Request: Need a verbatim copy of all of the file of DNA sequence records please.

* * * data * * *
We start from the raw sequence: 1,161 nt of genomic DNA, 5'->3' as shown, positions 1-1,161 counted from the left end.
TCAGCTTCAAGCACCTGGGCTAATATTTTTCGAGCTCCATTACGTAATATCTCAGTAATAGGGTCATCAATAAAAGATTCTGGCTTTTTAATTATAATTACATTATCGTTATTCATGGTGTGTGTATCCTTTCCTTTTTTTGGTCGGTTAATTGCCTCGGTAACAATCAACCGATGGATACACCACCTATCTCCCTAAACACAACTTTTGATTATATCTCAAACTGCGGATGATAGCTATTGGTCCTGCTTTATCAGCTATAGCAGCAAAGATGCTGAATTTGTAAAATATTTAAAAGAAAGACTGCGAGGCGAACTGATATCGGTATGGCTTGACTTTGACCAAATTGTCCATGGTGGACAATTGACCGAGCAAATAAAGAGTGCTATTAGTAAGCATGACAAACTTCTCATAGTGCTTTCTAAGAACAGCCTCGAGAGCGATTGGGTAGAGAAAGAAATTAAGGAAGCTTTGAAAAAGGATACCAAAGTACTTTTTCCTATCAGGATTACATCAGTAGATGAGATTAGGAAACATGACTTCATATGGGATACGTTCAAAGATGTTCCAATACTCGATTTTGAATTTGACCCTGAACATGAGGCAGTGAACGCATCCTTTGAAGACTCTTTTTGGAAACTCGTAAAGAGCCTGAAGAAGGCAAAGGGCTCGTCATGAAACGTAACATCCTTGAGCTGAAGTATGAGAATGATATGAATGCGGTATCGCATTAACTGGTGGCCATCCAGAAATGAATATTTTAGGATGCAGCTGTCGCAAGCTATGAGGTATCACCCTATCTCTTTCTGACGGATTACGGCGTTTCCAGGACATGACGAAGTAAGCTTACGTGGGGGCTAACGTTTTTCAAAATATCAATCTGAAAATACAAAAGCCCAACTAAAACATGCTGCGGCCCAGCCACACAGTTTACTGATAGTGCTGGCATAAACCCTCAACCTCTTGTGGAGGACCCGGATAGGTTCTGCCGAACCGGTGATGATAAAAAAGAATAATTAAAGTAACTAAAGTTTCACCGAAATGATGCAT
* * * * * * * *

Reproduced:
We start from the raw sequence: 1,161 nt of genomic DNA, 5'->3' as shown, positions 1-1,161 counted from the left end.
TCAGCTTCAAGCACCTGGGCTAATATTTTTCGAGCTCCATTACGTAATATCTCAGTAATAGGGTCATCAATAAAAGATTCTGGCTTTTTAATTATAATTACATTATCGTTATTCATGGTGTGTGTATCCTTTCCTTTTTTTGGTCGGTTAATTGCCTCGGTAACAATCAACCGATGGATACACCACCTATCTCCCTAAACACAACTTTTGATTATATCTCAAACTGCGGATGATAGCTATTGGTCCTGCTTTATCAGCTATAGCAGCAAAGATGCTGAATTTGTAAAATATTTAAAAGAAAGACTGCGAGGCGAACTGATATCGGTATGGCTTGACTTTGACCAAATTGTCCATGGTGGACAATTGACCGAGCAAATAAAGAGTGCTATTAGTAAGCATGACAAACTTCTCATAGTGCTTTCTAAGAACAGCCTCGAGAGCGATTGGGTAGAGAAAGAAATTAAGGAAGCTTTGAAAAAGGATACCAAAGTACTTTTTCCTATCAGGATTACATCAGTAGATGAGATTAGGAAACATGACTTCATATGGGATACGTTCAAAGATGTTCCAATACTCGATTTTGAATTTGACCCTGAACATGAGGCAGTGAACGCATCCTTTGAAGACTCTTTTTGGAAACTCGTAAAGAGCCTGAAGAAGGCAAAGGGCTCGTCATGAAACGTAACATCCTTGAGCTGAAGTATGAGAATGATATGAATGCGGTATCGCATTAACTGGTGGCCATCCAGAAATGAATATTTTAGGATGCAGCTGTCGCAAGCTATGAGGTATCACCCTATCTCTTTCTGACGGATTACGGCGTTTCCAGGACATGACGAAGTAAGCTTACGTGGGGGCTAACGTTTTTCAAAATATCAATCTGAAAATACAAAAGCCCAACTAAAACATGCTGCGGCCCAGCCACACAGTTTACTGATAGTGCTGGCATAAACCCTCAACCTCTTGTGGAGGACCCGGATAGGTTCTGCCGAACCGGTGATGATAAAAAAGAATAATTAAAGTAACTAAAGTTTCACCGAAATGATGCAT